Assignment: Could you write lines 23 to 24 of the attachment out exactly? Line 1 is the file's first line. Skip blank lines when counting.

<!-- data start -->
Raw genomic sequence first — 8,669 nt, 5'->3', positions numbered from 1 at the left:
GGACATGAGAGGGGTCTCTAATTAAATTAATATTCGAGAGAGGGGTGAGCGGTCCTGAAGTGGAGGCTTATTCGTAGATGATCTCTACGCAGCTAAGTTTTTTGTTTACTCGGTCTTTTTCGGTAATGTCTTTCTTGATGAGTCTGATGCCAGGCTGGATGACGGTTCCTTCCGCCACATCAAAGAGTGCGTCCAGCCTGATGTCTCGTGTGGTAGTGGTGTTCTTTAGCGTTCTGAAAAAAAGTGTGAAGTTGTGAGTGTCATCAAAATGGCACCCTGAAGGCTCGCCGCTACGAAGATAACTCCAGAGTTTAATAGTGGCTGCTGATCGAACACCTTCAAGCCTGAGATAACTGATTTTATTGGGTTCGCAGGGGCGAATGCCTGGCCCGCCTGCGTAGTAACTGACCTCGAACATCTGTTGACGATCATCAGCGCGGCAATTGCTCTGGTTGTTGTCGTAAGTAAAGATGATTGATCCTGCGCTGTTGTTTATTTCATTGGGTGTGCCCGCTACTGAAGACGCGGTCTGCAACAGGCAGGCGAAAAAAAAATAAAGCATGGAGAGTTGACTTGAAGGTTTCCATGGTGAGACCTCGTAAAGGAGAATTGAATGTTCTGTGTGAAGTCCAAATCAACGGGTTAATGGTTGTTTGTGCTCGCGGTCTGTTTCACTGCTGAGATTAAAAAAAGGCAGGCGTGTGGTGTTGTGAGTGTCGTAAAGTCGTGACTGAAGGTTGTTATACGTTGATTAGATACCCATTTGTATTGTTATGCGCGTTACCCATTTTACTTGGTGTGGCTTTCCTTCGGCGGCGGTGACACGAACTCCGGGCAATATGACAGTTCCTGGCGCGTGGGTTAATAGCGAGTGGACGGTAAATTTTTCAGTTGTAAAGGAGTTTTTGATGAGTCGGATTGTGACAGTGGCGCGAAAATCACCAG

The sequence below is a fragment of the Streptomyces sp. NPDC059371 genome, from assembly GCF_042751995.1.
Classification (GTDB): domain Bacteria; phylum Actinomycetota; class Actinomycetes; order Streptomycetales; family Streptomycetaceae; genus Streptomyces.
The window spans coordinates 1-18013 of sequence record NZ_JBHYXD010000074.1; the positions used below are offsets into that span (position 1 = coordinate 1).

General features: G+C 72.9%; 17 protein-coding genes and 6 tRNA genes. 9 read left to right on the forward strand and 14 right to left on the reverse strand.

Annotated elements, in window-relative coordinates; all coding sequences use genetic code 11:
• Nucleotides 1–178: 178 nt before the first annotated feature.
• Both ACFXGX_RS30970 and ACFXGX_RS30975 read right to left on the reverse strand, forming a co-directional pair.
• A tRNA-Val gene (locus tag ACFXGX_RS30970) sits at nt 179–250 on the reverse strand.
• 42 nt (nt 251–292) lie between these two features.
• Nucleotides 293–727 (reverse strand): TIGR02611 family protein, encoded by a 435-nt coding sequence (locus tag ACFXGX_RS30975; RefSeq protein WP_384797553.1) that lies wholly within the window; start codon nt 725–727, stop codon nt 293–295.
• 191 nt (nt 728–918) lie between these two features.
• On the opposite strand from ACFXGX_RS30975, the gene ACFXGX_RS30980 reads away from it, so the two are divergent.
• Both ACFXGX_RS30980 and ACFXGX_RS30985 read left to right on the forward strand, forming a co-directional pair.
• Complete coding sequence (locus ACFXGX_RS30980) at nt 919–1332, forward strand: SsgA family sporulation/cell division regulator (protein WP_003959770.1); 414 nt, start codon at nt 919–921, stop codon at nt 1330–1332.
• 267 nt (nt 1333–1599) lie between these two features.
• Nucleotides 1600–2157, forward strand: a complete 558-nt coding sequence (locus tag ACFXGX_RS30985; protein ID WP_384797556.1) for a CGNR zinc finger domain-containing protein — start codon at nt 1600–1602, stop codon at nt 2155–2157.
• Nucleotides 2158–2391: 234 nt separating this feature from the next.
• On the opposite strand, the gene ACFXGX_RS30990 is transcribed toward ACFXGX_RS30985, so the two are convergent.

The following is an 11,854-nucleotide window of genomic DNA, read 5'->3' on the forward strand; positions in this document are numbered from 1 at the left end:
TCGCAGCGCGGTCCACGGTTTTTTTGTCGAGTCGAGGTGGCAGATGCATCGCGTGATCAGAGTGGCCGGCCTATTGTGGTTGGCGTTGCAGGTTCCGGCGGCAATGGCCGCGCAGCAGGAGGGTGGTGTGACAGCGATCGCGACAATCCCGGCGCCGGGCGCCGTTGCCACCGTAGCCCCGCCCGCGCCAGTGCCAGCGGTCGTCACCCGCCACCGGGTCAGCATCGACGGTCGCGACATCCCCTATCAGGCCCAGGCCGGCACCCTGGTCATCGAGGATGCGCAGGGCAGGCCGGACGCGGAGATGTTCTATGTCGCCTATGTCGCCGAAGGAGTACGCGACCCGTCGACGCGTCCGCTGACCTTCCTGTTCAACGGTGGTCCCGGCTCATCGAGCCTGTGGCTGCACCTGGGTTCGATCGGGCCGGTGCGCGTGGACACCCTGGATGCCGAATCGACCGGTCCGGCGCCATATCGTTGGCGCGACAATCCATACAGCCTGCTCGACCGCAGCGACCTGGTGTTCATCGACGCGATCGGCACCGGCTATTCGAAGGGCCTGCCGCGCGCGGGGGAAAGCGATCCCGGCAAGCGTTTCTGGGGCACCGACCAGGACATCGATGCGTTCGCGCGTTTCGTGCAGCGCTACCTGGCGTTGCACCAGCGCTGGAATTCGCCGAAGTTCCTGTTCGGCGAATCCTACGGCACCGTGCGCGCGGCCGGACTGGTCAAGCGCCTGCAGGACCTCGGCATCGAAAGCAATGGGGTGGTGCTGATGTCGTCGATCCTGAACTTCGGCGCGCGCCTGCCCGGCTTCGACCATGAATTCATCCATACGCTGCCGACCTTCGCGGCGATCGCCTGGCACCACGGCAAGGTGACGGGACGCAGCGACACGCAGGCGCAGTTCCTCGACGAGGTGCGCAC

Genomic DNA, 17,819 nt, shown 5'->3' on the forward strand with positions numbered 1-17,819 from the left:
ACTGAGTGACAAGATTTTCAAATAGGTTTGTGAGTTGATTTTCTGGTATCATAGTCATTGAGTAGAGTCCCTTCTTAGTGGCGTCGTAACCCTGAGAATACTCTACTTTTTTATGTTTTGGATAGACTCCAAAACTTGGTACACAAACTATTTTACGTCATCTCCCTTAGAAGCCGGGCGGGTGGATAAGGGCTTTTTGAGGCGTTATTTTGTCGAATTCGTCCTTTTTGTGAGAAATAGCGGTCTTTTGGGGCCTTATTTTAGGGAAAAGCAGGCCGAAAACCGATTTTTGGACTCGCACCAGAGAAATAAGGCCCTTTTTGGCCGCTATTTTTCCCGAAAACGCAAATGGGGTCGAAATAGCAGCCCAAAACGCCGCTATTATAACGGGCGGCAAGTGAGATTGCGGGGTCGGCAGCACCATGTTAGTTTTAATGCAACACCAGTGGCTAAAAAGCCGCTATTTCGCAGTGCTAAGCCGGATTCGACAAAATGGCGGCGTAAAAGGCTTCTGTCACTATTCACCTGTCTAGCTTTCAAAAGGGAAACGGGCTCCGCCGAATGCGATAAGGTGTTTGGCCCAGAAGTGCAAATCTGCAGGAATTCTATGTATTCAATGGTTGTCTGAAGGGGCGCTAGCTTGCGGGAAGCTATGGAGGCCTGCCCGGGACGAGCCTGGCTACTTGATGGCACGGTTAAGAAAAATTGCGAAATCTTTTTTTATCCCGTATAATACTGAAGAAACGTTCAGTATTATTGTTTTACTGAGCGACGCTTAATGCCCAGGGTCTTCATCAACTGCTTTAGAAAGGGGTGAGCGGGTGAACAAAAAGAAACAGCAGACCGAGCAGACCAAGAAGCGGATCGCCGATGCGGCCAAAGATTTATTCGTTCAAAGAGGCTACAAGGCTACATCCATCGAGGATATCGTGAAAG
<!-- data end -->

Genomic DNA, 17,819 nt, shown 5'->3' on the forward strand with positions numbered 1-17,819 from the left:
ACTGAGTGACAAGATTTTCAAATAGGTTTGTGAGTTGATTTTCTGGTATCATAGTCATTGAGTAGAGTCCCTTCTTAGTGGCGTCGTAACCCTGAGAATACTCTACTTTTTTATGTTTTGGATAGACTCCAAAACTTGGTACACAAACTATTTTACGTCATCTCCCTTAGAAGCCGGGCGGGTGGATAAGGGCTTTTTGAGGCGTTATTTTGTCGAATTCGTCCTTTTTGTGAGAAATAGCGGTCTTTTGGGGCCTTATTTTAGGGAAAAGCAGGCCGAAAACCGATTTTTGGACTCGCACCAGAGAAATAAGGCCCTTTTTGGCCGCTATTTTTCCCGAAAACGCAAATGGGGTCGAAATAGCAGCCCAAAACGCCGCTATTATAACGGGCGGCAAGTGAGATTGCGGGGTCGGCAGCACCATGTTAGTTTTAATGCAACACCAGTGGCTAAAAAGCCGCTATTTCGCAGTGCTAAGCCGGATTCGACAAAATGGCGGCGTAAAAGGCTTCTGTCACTATTCACCTGTCTAGCTTTCAAAAGGGAAACGGGCTCCGCCGAATGCGATAAGGTGTTTGGCCCAGAAGTGCAAATCTGCAGGAATTCTATGTATTCAATGGTTGTCTGAAGGGGCGCTAGCTTGCGGGAAGCTATGGAGGCCTGCCCGGGACGAGCCTGGCTACTTGATGGCACGGTTAAGAAAAATTGCGAAATCTTTTTTTATCCCGTATAATACTGAAGAAACGTTCAGTATTATTGTTTTACTGAGCGACGCTTAATGCCCAGGGTCTTCATCAACTGCTTTAGAAAGGGGTGAGCGGGTGAACAAAAAGAAACAGCAGACCGAGCAGACCAAGAAGCGGATCGCCGATGCGGCCAAAGATTTATTCGTTCAAAGAGGCTACAAGGCTACATCCATCGAGGATATCGTGAAAG